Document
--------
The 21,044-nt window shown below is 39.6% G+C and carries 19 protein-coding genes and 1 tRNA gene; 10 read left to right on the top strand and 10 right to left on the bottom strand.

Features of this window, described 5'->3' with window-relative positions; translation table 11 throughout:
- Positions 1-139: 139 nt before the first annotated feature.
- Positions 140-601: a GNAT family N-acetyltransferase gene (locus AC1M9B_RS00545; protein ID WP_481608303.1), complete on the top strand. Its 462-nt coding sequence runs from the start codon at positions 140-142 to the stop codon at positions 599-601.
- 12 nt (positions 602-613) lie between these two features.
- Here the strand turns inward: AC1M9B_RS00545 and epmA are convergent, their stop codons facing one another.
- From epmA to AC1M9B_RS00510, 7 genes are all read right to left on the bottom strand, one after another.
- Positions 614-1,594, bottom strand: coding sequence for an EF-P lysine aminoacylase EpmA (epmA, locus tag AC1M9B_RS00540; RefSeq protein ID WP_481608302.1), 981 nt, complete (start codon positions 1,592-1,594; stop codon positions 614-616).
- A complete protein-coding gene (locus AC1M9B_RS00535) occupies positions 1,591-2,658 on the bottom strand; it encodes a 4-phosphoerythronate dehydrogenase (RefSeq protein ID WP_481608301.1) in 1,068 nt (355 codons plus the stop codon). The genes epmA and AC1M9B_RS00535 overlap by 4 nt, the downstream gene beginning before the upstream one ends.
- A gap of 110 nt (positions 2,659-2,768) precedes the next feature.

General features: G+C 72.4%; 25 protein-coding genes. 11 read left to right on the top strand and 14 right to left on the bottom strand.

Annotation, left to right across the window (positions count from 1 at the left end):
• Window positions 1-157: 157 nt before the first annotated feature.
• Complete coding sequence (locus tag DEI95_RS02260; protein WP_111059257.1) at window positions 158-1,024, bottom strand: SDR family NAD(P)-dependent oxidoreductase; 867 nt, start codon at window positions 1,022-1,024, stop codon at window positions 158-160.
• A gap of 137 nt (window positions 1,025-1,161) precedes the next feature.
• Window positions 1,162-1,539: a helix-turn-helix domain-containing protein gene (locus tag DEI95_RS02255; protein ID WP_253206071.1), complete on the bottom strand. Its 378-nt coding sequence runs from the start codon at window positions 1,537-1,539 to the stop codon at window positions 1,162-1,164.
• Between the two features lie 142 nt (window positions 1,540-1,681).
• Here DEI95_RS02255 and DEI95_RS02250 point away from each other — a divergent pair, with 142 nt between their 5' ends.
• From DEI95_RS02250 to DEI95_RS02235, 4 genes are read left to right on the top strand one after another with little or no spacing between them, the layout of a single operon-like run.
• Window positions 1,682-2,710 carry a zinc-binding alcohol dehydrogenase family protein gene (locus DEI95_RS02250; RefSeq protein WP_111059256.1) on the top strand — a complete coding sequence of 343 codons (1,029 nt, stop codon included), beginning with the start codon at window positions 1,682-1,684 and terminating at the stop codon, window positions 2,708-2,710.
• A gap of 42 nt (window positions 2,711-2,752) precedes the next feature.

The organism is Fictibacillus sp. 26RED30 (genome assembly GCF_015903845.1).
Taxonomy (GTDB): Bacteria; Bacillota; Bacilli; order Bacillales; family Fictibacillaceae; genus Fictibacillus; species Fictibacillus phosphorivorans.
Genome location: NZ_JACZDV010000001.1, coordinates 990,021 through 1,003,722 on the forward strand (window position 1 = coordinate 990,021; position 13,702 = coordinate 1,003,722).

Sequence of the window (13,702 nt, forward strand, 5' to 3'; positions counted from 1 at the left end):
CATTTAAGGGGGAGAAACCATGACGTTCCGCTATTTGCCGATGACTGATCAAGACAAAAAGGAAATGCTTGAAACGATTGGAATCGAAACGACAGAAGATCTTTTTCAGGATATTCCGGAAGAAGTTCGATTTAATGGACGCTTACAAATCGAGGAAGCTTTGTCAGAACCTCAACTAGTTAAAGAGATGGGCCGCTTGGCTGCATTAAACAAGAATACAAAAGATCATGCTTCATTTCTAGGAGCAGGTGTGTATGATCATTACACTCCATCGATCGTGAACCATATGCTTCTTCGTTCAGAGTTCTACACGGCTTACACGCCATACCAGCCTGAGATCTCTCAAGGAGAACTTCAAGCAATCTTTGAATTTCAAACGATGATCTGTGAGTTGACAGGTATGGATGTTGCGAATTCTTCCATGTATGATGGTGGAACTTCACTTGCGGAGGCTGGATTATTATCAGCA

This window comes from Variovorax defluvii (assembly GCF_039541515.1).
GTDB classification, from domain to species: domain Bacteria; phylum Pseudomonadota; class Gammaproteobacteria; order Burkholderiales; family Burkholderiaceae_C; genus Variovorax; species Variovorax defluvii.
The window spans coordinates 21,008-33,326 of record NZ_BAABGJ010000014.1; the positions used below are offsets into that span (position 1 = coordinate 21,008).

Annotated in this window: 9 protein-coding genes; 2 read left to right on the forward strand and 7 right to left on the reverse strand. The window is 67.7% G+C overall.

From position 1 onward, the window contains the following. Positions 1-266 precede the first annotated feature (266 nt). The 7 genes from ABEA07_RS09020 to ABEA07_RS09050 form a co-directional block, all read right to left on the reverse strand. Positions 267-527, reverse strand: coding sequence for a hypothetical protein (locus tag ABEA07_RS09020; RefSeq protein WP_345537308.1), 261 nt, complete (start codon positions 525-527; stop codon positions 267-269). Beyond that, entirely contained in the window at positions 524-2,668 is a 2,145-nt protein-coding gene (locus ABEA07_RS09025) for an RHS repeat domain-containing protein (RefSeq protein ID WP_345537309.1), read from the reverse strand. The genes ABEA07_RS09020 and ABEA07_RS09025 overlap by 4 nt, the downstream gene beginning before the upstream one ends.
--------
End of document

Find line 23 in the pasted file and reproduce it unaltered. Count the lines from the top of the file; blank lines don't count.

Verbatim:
Taxonomy (GTDB): Bacteria; Bacillota; Bacilli; order Bacillales; family Fictibacillaceae; genus Fictibacillus; species Fictibacillus phosphorivorans.